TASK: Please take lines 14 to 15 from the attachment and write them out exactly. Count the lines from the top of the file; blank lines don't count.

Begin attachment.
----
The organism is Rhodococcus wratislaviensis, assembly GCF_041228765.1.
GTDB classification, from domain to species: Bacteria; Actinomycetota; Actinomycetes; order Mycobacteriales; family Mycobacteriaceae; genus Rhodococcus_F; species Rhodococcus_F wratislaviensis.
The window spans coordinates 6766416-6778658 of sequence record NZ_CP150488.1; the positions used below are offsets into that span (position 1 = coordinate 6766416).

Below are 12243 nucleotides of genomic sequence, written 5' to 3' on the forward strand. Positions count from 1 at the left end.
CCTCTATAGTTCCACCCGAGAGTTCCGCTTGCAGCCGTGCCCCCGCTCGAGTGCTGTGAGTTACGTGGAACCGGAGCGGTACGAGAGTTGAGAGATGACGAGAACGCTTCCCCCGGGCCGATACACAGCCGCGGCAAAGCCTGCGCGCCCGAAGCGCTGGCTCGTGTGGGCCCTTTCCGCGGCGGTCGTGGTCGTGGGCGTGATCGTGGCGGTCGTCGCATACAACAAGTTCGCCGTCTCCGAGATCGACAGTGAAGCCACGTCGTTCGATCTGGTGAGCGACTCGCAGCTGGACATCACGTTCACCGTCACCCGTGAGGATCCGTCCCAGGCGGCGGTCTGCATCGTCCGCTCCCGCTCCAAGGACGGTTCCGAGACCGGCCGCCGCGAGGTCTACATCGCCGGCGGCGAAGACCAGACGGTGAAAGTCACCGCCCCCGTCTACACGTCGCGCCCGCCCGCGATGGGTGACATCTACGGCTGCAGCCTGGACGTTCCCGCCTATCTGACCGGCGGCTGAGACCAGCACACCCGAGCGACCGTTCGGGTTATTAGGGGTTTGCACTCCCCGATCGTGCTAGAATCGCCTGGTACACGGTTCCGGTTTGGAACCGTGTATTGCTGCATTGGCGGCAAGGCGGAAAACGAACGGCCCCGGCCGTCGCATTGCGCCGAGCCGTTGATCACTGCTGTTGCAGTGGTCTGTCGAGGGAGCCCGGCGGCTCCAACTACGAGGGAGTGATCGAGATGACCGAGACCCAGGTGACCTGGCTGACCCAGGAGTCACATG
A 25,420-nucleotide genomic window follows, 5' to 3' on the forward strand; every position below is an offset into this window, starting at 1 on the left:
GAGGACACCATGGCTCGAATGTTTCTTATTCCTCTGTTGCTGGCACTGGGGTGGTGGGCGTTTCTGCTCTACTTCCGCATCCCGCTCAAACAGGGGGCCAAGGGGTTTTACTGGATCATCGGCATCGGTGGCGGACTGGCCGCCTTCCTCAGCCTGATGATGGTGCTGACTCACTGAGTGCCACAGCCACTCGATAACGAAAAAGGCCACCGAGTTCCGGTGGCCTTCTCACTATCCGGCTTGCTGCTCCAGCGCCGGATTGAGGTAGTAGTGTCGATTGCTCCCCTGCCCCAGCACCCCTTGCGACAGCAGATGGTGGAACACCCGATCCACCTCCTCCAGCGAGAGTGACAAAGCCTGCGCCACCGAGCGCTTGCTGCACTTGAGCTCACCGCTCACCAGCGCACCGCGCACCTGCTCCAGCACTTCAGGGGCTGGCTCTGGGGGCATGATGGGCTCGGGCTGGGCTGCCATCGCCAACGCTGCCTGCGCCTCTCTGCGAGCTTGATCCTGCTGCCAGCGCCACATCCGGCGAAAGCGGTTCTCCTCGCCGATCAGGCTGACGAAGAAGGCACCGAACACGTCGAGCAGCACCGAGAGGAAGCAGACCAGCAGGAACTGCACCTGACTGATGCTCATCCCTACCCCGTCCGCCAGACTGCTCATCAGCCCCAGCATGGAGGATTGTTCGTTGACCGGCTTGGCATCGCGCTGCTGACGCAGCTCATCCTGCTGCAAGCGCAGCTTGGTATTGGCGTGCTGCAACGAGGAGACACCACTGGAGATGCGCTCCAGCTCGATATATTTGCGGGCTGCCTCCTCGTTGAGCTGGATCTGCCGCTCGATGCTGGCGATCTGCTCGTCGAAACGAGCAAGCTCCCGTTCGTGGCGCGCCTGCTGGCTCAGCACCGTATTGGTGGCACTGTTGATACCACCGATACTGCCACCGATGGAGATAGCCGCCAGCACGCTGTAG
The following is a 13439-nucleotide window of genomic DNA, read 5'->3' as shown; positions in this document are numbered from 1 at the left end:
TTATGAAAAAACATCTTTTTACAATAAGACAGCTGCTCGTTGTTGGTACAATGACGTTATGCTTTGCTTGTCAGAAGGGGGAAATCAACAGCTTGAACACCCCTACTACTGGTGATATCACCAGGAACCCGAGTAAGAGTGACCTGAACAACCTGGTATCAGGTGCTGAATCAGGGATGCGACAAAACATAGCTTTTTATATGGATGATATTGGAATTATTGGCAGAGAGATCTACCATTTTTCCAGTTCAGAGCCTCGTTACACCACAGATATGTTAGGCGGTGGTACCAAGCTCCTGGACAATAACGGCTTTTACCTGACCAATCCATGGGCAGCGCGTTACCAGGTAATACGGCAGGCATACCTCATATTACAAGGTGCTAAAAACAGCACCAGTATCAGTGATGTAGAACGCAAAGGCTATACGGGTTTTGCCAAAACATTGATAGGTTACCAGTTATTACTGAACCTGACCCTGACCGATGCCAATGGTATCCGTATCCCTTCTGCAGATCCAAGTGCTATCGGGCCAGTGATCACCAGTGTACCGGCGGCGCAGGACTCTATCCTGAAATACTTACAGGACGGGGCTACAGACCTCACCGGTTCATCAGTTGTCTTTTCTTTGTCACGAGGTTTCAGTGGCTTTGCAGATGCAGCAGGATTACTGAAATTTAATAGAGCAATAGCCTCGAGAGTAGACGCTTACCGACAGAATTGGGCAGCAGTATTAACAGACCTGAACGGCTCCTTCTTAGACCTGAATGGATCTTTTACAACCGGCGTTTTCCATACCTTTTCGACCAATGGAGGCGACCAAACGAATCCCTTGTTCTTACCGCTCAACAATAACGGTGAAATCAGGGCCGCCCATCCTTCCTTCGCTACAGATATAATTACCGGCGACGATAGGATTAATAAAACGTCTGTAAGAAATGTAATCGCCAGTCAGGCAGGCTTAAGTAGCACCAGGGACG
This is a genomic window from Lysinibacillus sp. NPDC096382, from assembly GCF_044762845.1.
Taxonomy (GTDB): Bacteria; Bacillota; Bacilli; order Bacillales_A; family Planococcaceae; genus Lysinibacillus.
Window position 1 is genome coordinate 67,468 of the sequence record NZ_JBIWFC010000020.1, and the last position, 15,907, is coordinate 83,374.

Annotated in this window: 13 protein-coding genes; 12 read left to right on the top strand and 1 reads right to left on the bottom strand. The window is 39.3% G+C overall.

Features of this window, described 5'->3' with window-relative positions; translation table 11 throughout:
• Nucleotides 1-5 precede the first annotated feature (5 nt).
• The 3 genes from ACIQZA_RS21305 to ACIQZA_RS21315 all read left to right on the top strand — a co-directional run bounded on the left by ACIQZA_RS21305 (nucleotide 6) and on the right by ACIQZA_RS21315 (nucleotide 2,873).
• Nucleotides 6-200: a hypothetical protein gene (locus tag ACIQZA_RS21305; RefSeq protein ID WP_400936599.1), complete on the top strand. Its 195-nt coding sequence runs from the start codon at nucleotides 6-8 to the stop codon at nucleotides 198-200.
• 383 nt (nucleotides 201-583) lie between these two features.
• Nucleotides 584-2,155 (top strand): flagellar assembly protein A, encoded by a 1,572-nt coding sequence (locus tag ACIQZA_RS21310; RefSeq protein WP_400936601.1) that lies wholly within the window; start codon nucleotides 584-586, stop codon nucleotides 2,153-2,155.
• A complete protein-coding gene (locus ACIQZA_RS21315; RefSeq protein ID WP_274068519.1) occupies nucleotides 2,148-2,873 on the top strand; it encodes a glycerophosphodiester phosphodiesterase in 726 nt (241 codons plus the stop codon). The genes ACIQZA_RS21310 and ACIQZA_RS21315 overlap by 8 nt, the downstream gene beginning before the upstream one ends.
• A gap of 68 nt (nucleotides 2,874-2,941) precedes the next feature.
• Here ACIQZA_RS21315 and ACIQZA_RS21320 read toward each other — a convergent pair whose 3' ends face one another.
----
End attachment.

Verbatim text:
Features of this window, described 5'->3' with window-relative positions; translation table 11 throughout:
• Nucleotides 1-5 precede the first annotated feature (5 nt).